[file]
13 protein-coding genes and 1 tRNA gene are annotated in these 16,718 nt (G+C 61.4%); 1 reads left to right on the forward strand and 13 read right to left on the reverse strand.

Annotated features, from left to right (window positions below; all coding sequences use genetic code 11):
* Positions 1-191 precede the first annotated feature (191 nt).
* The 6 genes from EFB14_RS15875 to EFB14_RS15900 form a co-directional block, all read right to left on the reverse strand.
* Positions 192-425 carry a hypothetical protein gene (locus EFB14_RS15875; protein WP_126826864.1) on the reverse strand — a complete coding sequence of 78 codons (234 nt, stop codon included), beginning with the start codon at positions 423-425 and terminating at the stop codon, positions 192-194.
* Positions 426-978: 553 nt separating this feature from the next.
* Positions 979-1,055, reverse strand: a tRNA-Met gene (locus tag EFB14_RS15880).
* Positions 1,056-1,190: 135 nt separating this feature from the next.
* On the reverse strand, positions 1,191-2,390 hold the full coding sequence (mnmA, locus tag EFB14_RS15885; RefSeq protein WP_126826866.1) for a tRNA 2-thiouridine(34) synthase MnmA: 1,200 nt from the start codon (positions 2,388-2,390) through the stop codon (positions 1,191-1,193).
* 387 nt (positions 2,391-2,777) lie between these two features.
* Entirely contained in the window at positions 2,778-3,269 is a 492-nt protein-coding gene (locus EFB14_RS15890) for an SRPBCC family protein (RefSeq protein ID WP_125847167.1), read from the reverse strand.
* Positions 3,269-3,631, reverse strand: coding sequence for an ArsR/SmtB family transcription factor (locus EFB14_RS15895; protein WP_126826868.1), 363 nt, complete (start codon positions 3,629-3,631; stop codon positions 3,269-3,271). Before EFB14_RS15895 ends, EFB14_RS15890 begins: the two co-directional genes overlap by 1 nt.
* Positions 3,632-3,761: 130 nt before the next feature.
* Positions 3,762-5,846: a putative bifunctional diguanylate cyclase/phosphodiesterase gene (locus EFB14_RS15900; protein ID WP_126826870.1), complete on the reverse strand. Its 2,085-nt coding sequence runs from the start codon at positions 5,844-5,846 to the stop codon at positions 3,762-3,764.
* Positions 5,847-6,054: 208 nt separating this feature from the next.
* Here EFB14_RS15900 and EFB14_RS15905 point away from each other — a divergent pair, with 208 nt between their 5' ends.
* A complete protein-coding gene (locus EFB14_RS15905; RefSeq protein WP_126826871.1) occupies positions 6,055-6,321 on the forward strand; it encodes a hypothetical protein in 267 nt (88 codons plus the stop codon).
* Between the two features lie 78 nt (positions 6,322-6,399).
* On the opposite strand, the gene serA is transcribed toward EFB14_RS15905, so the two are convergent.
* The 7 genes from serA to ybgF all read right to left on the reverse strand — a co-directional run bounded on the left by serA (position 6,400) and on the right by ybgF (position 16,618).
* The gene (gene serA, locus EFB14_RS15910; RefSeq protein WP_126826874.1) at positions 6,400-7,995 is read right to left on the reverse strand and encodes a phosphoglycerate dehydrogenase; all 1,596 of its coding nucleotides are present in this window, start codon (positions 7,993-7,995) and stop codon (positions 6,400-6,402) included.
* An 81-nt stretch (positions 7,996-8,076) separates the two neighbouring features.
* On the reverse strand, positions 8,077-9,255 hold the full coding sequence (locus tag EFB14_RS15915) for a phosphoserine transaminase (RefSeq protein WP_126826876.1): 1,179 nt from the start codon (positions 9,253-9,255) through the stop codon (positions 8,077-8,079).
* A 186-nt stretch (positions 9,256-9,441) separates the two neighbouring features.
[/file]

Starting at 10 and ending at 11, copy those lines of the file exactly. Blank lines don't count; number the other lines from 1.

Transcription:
* 387 nt (positions 2,391-2,777) lie between these two features.
* Entirely contained in the window at positions 2,778-3,269 is a 492-nt protein-coding gene (locus EFB14_RS15890) for an SRPBCC family protein (RefSeq protein ID WP_125847167.1), read from the reverse strand.